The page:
The Fallout Doesn’t Sugarcoat Trauma


Courtesy of New Line Cinema

For the past couple of years, there has been more light being shined on school shootings and how they affect the people involved in them. “The Fallout” explores different teens’ emotions following a school shooting and shows how they deal with trauma in their own way.  

The story follows Vada, portrayed by Jena Ortega, the “chill”, nonchalant teenage girl, who is stuck in a bathroom during a school shooting with Mia, portrayed by Maddie Ziegler, who is the school’s “influencer.” While they both survive, they have a hard time moving on. Unlike Vada’s best friend, Nick, who channels his trauma into activism. 

The movie shows the after effects of the shooting and navigates through the different emotions and events that happen afterwards. 

While Vada is traumatized, she manages to make it seem like she is completely okay and is moving on just fine. Meanwhile, Mia reaches out to Vada, and they become extremely close. Their friendship becomes a necessity for both, as they feel like the other person is the only person that understands them. Mia and Vada lash out and go through a couple of unhealthy coping mechanisms.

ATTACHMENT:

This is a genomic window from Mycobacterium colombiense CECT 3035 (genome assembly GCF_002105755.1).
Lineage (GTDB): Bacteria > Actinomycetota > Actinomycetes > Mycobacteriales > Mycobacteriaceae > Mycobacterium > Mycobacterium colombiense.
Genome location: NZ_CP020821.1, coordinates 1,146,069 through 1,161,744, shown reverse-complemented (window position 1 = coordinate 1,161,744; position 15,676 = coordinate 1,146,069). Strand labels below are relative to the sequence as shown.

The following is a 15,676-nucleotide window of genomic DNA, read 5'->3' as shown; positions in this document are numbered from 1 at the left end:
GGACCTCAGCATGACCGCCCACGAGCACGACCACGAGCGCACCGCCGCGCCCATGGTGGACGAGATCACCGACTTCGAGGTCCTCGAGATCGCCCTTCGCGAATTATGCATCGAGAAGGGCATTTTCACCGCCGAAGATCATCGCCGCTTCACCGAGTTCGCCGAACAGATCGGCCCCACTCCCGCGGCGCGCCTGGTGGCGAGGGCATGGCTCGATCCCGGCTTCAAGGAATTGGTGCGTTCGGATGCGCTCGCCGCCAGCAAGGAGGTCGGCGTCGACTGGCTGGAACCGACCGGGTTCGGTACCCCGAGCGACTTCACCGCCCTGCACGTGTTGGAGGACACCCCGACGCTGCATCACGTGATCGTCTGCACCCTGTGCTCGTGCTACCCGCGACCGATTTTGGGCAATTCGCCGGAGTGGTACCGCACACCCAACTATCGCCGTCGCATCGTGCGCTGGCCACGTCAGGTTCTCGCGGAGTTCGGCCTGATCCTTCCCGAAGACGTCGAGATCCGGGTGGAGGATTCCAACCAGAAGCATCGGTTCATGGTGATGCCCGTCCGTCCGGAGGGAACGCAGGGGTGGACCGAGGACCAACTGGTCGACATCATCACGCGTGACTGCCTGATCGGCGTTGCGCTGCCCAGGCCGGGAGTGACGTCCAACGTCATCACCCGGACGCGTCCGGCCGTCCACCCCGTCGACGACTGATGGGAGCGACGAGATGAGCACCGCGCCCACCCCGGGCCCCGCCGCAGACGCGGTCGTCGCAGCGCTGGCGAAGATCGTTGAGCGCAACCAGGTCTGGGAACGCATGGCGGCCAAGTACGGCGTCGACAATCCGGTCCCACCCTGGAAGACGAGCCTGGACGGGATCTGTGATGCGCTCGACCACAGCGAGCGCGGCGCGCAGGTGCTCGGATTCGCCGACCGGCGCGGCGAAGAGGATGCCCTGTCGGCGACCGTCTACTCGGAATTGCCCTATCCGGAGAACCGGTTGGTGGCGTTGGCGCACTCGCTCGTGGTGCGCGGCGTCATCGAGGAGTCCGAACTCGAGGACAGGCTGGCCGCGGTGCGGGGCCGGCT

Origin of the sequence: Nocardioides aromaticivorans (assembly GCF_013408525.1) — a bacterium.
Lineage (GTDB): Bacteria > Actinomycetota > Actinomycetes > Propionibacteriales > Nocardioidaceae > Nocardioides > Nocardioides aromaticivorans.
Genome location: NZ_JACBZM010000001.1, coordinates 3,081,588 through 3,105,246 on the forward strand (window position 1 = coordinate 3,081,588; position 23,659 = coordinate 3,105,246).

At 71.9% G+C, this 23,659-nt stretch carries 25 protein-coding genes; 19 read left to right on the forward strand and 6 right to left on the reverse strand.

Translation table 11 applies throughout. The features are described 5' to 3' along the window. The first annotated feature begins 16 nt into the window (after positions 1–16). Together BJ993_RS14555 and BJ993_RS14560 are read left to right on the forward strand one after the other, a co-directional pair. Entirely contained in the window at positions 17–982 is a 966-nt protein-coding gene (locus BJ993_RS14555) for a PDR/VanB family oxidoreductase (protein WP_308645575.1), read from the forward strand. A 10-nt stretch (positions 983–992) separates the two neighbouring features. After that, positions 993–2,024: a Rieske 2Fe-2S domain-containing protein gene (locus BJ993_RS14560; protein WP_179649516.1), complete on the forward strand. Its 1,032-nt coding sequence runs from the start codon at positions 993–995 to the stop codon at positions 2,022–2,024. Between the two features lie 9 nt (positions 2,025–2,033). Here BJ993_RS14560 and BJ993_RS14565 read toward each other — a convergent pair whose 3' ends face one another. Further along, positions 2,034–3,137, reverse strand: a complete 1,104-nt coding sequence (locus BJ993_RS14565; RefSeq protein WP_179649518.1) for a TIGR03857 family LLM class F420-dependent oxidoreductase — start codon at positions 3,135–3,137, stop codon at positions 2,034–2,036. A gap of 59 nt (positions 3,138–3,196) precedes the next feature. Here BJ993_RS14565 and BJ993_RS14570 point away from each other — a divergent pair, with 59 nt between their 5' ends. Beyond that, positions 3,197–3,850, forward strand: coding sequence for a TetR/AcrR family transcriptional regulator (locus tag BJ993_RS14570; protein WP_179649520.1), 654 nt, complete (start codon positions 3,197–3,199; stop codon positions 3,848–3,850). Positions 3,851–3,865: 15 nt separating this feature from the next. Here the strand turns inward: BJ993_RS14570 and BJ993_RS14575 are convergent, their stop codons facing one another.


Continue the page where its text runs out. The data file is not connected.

The movie does an amazing job at portraying teenagers’ emotions after living through a traumatic event. Although the topic is a bit overused and preachy, it perfectly portrays how strange the effects of trauma can often feel. It shows how unperfect and unfair the world can truly be, and doesn’t sugarcoat things.  

 In the last scene, Vada receives a news notification about a school shooting and has a severe panic attack, the scene closes with a black screen and her broken, ragged breathing in the background. 

Overall, the movie was a great representation of the things that go on around the world, how teens deal with and react to things. It’s not afraid to display how it feels to live in a world that is cruel, and imperfect.